How Cloud-Connected Infrastructure Leads to Security Benefits

How Cloud-Connected Infrastructure Leads to Security Benefits

Many people have doubts about cloud-connected infrastructure, but it can save your company time and money in many scenarios.

Combined with reliable IT support, cloud devices can reduce response time and risk of attack. Let's take a look at a recent example and see what we can learn from it.

The Meraki Vulnerability

In early November 2018, cloud IT company Cisco Meraki discovered a security vulnerability in several of its access point product lines. This breach would have allowed an attacker to load malicious data or settings on the device.

To take advantage of this, an attacked would need to have physical access to the device, or be on the network with the administrator credentials.

Meraki let us know about this vulnerability on November 1, well before its public disclosure on November 7. The email from Meraki included a list of affected devices, which we were able to quickly update in order to patch out this vulnerability.

This sounds simple, and this was a relatively minor vulnerability. But it illustrates an important security benefit of cloud-connected computing.

Early Detection Is Key

We were able to handle this vulnerability before it was ever public knowledge. But imagine if this happened to a device that wasn't cloud-connected.

IT administrators would still learn learn about the security issue from the manufacturer first, before any press release or other public announcement. However, Meraki wouldn't have been able to identify the affected devices that we manage.

Having to track these down manually would take extra time. And when you're working to patch a vulnerability that's public knowledge, you don't want to waste any time.

Once a vulnerability is made public, everyone knows about it---including malicious parties. Without the ease of running updates through the cloud system, we would need to rush to patch the vulnerability, and may even need to take an access point offline for a time for safety.

That's a lot more involved than simply scheduling an update once Meraki let us know about the problem. Because Meraki monitors its devices through the cloud, the company found out about the vulnerability and fixed it in real-time. That's much better than reacting to issues once they're in the wild.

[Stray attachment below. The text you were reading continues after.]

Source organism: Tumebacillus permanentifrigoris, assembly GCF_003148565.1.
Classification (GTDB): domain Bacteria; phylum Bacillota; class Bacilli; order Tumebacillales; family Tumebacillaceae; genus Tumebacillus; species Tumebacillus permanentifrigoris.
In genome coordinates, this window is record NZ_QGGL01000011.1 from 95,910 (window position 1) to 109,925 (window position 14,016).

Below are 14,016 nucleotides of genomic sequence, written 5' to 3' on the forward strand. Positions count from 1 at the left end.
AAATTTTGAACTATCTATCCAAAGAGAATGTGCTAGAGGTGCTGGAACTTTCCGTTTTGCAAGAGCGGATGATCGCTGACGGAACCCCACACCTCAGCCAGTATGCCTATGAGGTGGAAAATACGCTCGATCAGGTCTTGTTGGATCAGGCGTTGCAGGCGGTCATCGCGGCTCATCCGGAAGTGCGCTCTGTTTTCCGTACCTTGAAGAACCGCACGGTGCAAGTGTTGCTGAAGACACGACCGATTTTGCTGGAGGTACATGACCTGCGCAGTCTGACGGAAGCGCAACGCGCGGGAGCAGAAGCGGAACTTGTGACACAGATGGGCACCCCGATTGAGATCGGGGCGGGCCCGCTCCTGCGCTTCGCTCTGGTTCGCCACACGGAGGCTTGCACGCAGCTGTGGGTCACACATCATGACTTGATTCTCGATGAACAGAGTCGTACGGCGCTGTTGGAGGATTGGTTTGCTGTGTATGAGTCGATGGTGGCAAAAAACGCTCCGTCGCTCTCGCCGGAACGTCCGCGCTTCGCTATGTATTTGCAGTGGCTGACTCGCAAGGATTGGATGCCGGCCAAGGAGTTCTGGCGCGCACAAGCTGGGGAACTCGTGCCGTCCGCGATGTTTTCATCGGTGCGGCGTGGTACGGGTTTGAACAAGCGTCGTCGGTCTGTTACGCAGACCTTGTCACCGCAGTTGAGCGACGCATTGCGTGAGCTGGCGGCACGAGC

Zero-Day Vulnerabilities

Computer Vulnerability

Zero-day vulnerabilities are a particularly dangerous threat. This term refers to exploits that are unknown to the manufacturer and users.

Until a company is aware of a security flaw, they can't do anything to fix it. If malicious actors know of the flaw during this time, they can abuse it until it's fixed.

This is why companies don't give every detail about security flaws when they announce them. Providing too much information can give attackers new ideas on how to exploit vulnerabilities. Waiting until problems are fixed to explain them is much safer.

In this case, we had patched affected devices before Meraki even announced the problem publicly.

Your Proactive IT Support

A final illustration from this incident is that reactive IT support is not enough. A provider that doesn't handle vulnerabilities like this quickly is putting your business at risk.

That's why Houk Consulting uses products like Meraki's and has monitoring systems in place. When something goes wrong, we know about it quickly and can process a fix. In some cases, we can resolve an issue before you're even aware of it.

So you can be confident that we have systems in place to handle incidents like these as quickly as possible. While no system is perfect, proactive IT support combined with a powerful cloud-connected infrastructure enables faster vulnerability resolution than ever before.


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